In both estuaries and both seasons, denitrification mainly used from nitrification in the sediment and not from the BBL, which is common in coastal sediments with sufficiently deep oxygen penetration and low concentrations in the water overlying the sediment (Rysgaard et al., 1994). This was also true for the permeable sediments under advective pore-water flow in the Vistula Estuary and is in agreement with the results of Rao et al. (2008) and Marchant et al. (2016). Advective pore-water flow can favour Dn over Dw by enhancing nitrification through an increase in the oxic sediment volume (Gihring et al., 2010; Huettel et al., 1998; Marchant et al., 2016) and by increasing the areal extent of the oxic–anoxic interface across which and are exchanged (Cook et al., 2006; Precht et al., 2004). However, because advective pore-water flow affects sediment biogeochemistry in complex ways, there is no consistent pattern regarding a general domination of Dn or Dw in permeable sediments (Kessler et al., 2013; Gihring et al., 2010; Marchant et al., 2016; Rao et al., 2007).
4.2.3 Measurement of denitrification rates in the permeable Vistula sediment
The permeable sediments along the southern coast of the Baltic Sea are assumed to account for substantial N removal as a result of high N turnover related to pore-water flow (Korth et al., 2013; Voss et al., 2005a), similar to permeable sediments in the North Sea and Atlantic Bight (Gao et al., 2012; Rao et al., 2007). In this study, the permeable sediments of the Vistula Estuary in spring experienced advective pore-water flow, and denitrification rates were correspondingly measured using an advective incubation design. The determined rates were lower than those of the non-permeable sediments during the same season, presumably due to the limitations of our incubation design in representing advective pore-water flow. During the incubation, pore-water flow velocities were within the range of those in sediments underlying high-energy waters (Huettel et al., 1996; Precht et al., 2004) and therefore probably too high to realistically represent Baltic Sea conditions. Over the course of the incubation, the flow increased the initial OPD in most of the investigated sediment cores (data not shown), leading to the oxygenation of formerly anoxic sediment layers and a downwards shift of the oxic–anoxic interface. The delay until the microbial community adapted to the new conditions might explain the measured low rates of denitrification. Yet, at the time of the spring cruise, denitrification was limited by the low availability of labile dissolved organic C. It is therefore unlikely that in situ denitrification rates in the permeable sediment would have been significantly higher than those measured in the non-permeable sediment, even with a better simulation of advective pore-water flow.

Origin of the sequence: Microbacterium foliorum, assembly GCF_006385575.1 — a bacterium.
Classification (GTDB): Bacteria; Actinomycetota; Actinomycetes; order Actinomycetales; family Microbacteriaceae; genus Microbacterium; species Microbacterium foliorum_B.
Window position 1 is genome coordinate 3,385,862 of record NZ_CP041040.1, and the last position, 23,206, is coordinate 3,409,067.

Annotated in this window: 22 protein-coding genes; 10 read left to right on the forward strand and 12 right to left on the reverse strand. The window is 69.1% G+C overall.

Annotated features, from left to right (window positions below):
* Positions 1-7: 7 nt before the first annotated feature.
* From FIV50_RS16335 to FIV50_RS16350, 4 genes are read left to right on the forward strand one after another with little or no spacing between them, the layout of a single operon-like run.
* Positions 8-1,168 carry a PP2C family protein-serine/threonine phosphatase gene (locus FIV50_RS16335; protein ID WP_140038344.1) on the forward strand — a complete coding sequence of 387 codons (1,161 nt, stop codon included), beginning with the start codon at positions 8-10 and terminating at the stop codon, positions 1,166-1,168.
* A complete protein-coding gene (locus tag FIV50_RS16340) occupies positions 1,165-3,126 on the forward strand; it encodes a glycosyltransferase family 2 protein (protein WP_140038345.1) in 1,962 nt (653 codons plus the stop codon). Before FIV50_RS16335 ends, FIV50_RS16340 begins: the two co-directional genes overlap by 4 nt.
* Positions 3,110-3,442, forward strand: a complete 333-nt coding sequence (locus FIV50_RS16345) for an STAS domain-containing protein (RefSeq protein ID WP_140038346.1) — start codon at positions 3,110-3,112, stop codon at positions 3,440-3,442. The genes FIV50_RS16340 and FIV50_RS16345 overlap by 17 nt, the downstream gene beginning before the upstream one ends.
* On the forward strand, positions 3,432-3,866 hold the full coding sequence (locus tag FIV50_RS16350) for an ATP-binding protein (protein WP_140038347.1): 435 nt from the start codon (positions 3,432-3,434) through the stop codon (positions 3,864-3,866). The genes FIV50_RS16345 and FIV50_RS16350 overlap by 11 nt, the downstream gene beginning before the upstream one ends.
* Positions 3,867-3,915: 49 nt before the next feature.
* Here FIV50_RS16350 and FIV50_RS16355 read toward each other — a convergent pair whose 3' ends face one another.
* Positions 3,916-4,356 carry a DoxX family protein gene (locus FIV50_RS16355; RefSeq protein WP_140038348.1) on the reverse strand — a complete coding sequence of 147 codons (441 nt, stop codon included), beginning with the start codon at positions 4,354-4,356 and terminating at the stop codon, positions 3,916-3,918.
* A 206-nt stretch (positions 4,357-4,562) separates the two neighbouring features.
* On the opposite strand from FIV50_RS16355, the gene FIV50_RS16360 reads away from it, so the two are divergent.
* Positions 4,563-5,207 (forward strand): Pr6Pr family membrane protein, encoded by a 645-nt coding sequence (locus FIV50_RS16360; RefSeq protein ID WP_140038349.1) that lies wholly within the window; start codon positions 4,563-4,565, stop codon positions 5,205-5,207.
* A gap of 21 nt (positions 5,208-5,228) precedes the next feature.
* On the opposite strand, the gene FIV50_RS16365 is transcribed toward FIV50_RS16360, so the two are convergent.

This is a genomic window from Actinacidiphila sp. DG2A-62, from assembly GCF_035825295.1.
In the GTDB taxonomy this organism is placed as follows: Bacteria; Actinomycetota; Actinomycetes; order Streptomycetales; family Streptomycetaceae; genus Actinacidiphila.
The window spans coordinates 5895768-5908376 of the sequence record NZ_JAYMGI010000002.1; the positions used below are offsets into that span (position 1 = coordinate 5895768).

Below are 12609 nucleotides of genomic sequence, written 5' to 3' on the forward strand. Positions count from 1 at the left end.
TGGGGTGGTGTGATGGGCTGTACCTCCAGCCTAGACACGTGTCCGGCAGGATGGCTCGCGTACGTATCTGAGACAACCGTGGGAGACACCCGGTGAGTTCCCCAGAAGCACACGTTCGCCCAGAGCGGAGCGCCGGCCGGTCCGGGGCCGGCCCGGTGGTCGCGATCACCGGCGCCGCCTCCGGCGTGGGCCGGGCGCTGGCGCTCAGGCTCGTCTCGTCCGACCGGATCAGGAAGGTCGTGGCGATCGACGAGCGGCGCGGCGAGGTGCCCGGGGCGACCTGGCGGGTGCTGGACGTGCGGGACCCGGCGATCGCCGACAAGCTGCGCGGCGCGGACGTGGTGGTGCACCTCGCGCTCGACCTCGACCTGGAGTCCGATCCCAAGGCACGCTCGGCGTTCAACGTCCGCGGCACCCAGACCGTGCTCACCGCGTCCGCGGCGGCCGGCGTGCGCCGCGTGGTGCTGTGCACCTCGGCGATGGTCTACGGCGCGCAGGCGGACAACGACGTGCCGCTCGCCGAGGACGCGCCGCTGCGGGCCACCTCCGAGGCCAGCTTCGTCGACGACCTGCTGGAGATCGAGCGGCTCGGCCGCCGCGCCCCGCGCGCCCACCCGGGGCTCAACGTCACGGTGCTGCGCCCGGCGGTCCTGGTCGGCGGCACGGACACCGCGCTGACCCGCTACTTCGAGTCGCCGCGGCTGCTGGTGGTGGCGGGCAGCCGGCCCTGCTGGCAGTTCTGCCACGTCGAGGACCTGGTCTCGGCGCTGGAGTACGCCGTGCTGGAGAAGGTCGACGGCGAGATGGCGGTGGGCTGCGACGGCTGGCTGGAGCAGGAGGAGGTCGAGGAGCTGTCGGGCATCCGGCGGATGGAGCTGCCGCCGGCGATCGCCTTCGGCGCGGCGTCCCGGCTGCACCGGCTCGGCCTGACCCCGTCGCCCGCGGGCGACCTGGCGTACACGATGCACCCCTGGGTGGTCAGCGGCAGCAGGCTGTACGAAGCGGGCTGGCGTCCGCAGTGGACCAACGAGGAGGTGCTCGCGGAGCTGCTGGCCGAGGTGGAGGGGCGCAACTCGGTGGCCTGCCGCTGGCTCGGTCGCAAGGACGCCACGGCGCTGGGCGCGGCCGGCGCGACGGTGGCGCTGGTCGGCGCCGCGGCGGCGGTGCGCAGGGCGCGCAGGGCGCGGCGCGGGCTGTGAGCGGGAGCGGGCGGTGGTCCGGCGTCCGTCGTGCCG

4.3 Key drivers of the coastal N filter in the Öre and Vistula estuaries